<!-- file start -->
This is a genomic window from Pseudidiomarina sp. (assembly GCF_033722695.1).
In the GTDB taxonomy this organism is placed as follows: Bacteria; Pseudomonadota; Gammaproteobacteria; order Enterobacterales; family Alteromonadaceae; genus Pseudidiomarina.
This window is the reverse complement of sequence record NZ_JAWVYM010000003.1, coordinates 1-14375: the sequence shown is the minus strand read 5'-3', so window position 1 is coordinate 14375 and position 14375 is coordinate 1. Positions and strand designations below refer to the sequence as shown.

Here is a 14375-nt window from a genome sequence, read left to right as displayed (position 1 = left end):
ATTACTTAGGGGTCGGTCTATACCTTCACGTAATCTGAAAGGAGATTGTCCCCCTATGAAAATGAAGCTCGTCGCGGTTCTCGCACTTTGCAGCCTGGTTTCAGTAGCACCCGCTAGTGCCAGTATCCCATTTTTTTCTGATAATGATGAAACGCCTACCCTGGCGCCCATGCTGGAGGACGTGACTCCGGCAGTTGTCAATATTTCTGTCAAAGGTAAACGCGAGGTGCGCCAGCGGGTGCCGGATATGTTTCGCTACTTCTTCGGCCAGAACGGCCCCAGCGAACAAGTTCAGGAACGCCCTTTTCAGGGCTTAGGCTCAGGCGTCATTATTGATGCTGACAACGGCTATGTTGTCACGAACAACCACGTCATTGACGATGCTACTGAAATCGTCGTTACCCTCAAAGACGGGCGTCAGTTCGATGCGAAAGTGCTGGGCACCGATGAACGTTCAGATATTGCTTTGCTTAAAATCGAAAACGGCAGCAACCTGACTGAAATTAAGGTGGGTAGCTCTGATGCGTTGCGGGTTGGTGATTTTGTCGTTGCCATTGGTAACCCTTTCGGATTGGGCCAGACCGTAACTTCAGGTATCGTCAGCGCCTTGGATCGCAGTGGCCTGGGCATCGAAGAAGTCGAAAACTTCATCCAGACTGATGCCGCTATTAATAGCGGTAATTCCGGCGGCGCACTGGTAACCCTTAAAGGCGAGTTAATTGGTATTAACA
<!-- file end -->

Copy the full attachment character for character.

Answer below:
This is a genomic window from Pseudidiomarina sp. (assembly GCF_033722695.1).
In the GTDB taxonomy this organism is placed as follows: Bacteria; Pseudomonadota; Gammaproteobacteria; order Enterobacterales; family Alteromonadaceae; genus Pseudidiomarina.
This window is the reverse complement of sequence record NZ_JAWVYM010000003.1, coordinates 1-14375: the sequence shown is the minus strand read 5'-3', so window position 1 is coordinate 14375 and position 14375 is coordinate 1. Positions and strand designations below refer to the sequence as shown.

Here is a 14375-nt window from a genome sequence, read left to right as displayed (position 1 = left end):
ATTACTTAGGGGTCGGTCTATACCTTCACGTAATCTGAAAGGAGATTGTCCCCCTATGAAAATGAAGCTCGTCGCGGTTCTCGCACTTTGCAGCCTGGTTTCAGTAGCACCCGCTAGTGCCAGTATCCCATTTTTTTCTGATAATGATGAAACGCCTACCCTGGCGCCCATGCTGGAGGACGTGACTCCGGCAGTTGTCAATATTTCTGTCAAAGGTAAACGCGAGGTGCGCCAGCGGGTGCCGGATATGTTTCGCTACTTCTTCGGCCAGAACGGCCCCAGCGAACAAGTTCAGGAACGCCCTTTTCAGGGCTTAGGCTCAGGCGTCATTATTGATGCTGACAACGGCTATGTTGTCACGAACAACCACGTCATTGACGATGCTACTGAAATCGTCGTTACCCTCAAAGACGGGCGTCAGTTCGATGCGAAAGTGCTGGGCACCGATGAACGTTCAGATATTGCTTTGCTTAAAATCGAAAACGGCAGCAACCTGACTGAAATTAAGGTGGGTAGCTCTGATGCGTTGCGGGTTGGTGATTTTGTCGTTGCCATTGGTAACCCTTTCGGATTGGGCCAGACCGTAACTTCAGGTATCGTCAGCGCCTTGGATCGCAGTGGCCTGGGCATCGAAGAAGTCGAAAACTTCATCCAGACTGATGCCGCTATTAATAGCGGTAATTCCGGCGGCGCACTGGTAACCCTTAAAGGCGAGTTAATTGGTATTAACA